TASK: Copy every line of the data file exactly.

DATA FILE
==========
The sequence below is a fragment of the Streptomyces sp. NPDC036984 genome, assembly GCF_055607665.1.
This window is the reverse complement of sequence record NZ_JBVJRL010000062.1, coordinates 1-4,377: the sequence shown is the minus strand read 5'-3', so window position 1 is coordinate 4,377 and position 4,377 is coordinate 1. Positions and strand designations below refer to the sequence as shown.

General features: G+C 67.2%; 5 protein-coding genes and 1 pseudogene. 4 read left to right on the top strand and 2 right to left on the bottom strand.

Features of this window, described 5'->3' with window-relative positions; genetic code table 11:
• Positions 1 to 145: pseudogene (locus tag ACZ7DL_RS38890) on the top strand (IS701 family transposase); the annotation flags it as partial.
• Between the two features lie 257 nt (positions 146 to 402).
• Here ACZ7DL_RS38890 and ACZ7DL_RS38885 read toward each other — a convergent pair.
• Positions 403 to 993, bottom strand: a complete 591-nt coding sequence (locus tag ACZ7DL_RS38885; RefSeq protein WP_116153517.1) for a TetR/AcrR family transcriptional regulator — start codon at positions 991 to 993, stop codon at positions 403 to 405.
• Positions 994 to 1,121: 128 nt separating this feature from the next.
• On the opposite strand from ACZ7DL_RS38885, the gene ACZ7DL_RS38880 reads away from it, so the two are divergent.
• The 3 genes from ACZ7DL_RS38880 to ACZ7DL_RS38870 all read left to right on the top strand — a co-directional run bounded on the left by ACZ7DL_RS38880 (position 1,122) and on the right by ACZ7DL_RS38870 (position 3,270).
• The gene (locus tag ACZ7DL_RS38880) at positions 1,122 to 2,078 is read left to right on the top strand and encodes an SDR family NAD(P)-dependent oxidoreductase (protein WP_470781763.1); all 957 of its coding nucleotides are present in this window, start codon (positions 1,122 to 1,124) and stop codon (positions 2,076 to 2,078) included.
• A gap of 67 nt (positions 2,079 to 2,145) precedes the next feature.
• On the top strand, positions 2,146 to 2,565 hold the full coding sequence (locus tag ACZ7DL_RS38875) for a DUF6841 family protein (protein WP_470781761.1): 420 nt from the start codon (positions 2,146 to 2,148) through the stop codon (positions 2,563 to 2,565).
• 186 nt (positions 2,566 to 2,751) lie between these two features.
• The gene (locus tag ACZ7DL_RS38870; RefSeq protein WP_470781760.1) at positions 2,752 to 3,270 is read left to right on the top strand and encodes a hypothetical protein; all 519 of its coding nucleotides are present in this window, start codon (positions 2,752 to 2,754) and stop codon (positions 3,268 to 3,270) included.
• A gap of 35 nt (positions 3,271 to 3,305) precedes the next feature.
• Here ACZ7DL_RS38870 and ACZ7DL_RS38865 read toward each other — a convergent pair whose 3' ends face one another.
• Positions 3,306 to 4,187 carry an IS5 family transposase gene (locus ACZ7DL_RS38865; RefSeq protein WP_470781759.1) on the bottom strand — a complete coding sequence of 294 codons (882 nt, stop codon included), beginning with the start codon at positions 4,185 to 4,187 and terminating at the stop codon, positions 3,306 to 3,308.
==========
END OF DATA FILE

The sequence below is a fragment of the Streptomyces sp. NPDC036984 genome, assembly GCF_055607665.1.
This window is the reverse complement of sequence record NZ_JBVJRL010000062.1, coordinates 1-4,377: the sequence shown is the minus strand read 5'-3', so window position 1 is coordinate 4,377 and position 4,377 is coordinate 1. Positions and strand designations below refer to the sequence as shown.

General features: G+C 67.2%; 5 protein-coding genes and 1 pseudogene. 4 read left to right on the top strand and 2 right to left on the bottom strand.

Features of this window, described 5'->3' with window-relative positions; genetic code table 11:
• Positions 1 to 145: pseudogene (locus tag ACZ7DL_RS38890) on the top strand (IS701 family transposase); the annotation flags it as partial.
• Between the two features lie 257 nt (positions 146 to 402).
• Here ACZ7DL_RS38890 and ACZ7DL_RS38885 read toward each other — a convergent pair.
• Positions 403 to 993, bottom strand: a complete 591-nt coding sequence (locus tag ACZ7DL_RS38885; RefSeq protein WP_116153517.1) for a TetR/AcrR family transcriptional regulator — start codon at positions 991 to 993, stop codon at positions 403 to 405.
• Positions 994 to 1,121: 128 nt separating this feature from the next.
• On the opposite strand from ACZ7DL_RS38885, the gene ACZ7DL_RS38880 reads away from it, so the two are divergent.
• The 3 genes from ACZ7DL_RS38880 to ACZ7DL_RS38870 all read left to right on the top strand — a co-directional run bounded on the left by ACZ7DL_RS38880 (position 1,122) and on the right by ACZ7DL_RS38870 (position 3,270).
• The gene (locus tag ACZ7DL_RS38880) at positions 1,122 to 2,078 is read left to right on the top strand and encodes an SDR family NAD(P)-dependent oxidoreductase (protein WP_470781763.1); all 957 of its coding nucleotides are present in this window, start codon (positions 1,122 to 1,124) and stop codon (positions 2,076 to 2,078) included.
• A gap of 67 nt (positions 2,079 to 2,145) precedes the next feature.
• On the top strand, positions 2,146 to 2,565 hold the full coding sequence (locus tag ACZ7DL_RS38875) for a DUF6841 family protein (protein WP_470781761.1): 420 nt from the start codon (positions 2,146 to 2,148) through the stop codon (positions 2,563 to 2,565).
• 186 nt (positions 2,566 to 2,751) lie between these two features.
• The gene (locus tag ACZ7DL_RS38870; RefSeq protein WP_470781760.1) at positions 2,752 to 3,270 is read left to right on the top strand and encodes a hypothetical protein; all 519 of its coding nucleotides are present in this window, start codon (positions 2,752 to 2,754) and stop codon (positions 3,268 to 3,270) included.
• A gap of 35 nt (positions 3,271 to 3,305) precedes the next feature.
• Here ACZ7DL_RS38870 and ACZ7DL_RS38865 read toward each other — a convergent pair whose 3' ends face one another.
• Positions 3,306 to 4,187 carry an IS5 family transposase gene (locus ACZ7DL_RS38865; RefSeq protein WP_470781759.1) on the bottom strand — a complete coding sequence of 294 codons (882 nt, stop codon included), beginning with the start codon at positions 4,185 to 4,187 and terminating at the stop codon, positions 3,306 to 3,308.